Compensation for American Embassy personnel held hostage for 444 days in Iran more than three decades ago is being hailed by the former captives and the lawyers who for years fought Tehran and Washington to get a measure of vindication.

A provision buried in a spending bill signed by President Obama last week will give up to $4.4 million to each of the 37 surviving hostages or the estates of 16 others who died in the years since their release. The sum works out to $10,000 for each day of their captivity and will come, in part, from a $9 billion penalty paid by the French bank BNP Paribas for violating sanctions against Iran, Cuba and Sudan.

“Iran is not paying the money, but it’s as close as you can get,” said Thomas Lankford, an attorney who represented the former hostages and their families in a lengthy battle that continued even after the courts and the U.S. government repeatedly denied their requests for restitution.

The financial settlement also provides potential benefits for victims of other terrorist attacks, including the 1998 U.S. Embassy bombings in East Africa and for first responders to the Sept. 11, 2001, attacks.

The compensation for the hostages seized at the U.S. Embassy in Tehran and held between November 1979 and January 1981 brings some closure to the victims of one of the defining foreign relations crises of the 20th century. The crisis fractured relations between Iran and the United States and ultimately pitted the former hostages not only against the authorities in Tehran, but also against their own government.

They were barred from taking legal action against Iran under the 1981 Algiers Accords, brokered by Algerian diplomats, that led to their release. U.S. courts, the State Department and presidents all opposed their attempts to sue. So lawyers turned to Congress for help, but even those efforts failed time and again.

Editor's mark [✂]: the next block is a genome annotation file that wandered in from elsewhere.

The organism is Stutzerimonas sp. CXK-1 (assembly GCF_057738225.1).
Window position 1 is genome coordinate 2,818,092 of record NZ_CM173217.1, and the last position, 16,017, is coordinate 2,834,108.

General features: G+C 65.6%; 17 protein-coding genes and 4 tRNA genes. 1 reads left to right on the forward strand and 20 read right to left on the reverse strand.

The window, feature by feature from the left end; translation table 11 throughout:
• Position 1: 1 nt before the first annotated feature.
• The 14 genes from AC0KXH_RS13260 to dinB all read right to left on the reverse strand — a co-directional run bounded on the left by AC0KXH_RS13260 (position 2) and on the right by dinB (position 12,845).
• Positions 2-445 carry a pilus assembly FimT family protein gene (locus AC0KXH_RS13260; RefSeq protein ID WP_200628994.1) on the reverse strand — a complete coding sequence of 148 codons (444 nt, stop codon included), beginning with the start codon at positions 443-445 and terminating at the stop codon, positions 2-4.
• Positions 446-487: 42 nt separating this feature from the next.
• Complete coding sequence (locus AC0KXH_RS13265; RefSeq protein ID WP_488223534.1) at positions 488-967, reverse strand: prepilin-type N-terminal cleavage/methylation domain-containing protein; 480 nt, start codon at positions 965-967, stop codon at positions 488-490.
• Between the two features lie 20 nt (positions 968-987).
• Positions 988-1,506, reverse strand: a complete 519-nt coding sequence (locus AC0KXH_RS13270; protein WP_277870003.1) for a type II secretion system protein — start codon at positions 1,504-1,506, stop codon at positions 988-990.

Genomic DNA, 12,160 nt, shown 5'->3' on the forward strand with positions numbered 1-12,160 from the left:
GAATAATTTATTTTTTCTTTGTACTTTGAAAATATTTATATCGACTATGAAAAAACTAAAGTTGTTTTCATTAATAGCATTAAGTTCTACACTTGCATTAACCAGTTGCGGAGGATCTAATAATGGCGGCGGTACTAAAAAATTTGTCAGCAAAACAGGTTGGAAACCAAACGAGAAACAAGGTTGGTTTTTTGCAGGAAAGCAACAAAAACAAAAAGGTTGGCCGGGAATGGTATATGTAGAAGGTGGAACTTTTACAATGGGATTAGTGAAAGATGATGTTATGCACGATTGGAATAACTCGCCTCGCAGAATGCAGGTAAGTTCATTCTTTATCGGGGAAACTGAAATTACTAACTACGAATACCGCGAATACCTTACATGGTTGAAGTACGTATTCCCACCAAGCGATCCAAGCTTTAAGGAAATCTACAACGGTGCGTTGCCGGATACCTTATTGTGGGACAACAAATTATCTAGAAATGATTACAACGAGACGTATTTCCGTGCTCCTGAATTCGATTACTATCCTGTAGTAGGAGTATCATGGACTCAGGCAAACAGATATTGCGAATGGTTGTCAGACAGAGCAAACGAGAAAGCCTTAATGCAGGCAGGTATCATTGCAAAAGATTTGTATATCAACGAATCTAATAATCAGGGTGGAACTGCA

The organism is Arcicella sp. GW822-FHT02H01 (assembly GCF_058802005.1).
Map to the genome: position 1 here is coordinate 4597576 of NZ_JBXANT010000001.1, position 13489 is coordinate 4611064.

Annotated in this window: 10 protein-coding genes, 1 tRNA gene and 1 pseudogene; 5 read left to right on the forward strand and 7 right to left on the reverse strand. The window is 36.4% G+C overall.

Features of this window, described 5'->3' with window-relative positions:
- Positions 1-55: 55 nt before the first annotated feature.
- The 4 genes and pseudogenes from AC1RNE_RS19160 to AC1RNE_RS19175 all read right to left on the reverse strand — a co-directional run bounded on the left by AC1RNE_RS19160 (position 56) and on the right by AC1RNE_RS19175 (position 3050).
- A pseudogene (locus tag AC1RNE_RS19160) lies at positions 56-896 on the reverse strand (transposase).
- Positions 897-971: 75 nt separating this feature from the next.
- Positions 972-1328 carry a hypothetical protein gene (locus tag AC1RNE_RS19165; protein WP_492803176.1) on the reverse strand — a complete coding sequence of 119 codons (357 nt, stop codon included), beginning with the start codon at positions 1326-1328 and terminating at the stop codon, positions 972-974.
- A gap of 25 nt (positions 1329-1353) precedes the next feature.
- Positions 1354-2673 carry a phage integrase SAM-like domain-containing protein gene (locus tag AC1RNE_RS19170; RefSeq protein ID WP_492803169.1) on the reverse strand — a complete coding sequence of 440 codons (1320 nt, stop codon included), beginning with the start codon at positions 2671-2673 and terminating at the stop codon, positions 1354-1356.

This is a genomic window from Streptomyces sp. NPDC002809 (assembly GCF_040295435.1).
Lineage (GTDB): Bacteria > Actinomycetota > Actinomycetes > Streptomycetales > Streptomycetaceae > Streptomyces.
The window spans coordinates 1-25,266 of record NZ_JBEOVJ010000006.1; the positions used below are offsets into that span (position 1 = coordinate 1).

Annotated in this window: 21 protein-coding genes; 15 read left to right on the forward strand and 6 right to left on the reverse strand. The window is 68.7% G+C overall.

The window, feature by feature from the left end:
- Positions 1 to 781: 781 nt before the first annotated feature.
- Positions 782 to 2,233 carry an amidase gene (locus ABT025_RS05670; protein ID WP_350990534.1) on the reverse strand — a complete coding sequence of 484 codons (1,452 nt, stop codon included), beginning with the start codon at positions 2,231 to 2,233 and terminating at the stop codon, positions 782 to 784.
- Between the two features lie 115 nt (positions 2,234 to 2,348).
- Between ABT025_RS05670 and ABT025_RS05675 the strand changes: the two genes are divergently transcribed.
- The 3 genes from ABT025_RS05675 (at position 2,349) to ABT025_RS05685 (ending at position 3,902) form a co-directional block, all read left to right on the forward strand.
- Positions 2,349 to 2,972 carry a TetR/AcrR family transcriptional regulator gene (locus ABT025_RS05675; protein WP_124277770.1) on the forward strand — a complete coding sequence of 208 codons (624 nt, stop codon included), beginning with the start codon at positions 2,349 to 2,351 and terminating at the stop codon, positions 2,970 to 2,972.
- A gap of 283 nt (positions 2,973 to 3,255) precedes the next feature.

Some hostages said they thought the push to reconsider their claims came after the Iran nuclear deal in July, which angered many members of Congress, and after the 2012 Ben Affleck film “Argo,” a political thriller about the CIA’s rescue of six U.S. diplomats in Tehran.

“I think ‘Argo,’ followed by the Iran nuclear accord, was very instrumental,” said Joe Hall, 66, who was an Army chief warrant officer at the embassy.

The part of the bill that brought them vindication was introduced by Sen. Johnny Isakson, R-Georgia, chairman of the Senate Veterans Affairs Committee who counts three former hostages, including Hall, among his constituents. He had introduced compensation legislation for the hostages every year since 2013.

The law, signed by Obama on the day he left for vacation in Hawaii, also authorizes payments of $600,000 for each spouses or child of a hostage.

The $1.1 billion of the Paribas penalty set aside to repay victims of Iran and other terror attacks is not sufficient to cover all the claims, but the fund will remain open for 10 years so it can be replenished by future fines on sanctions violators.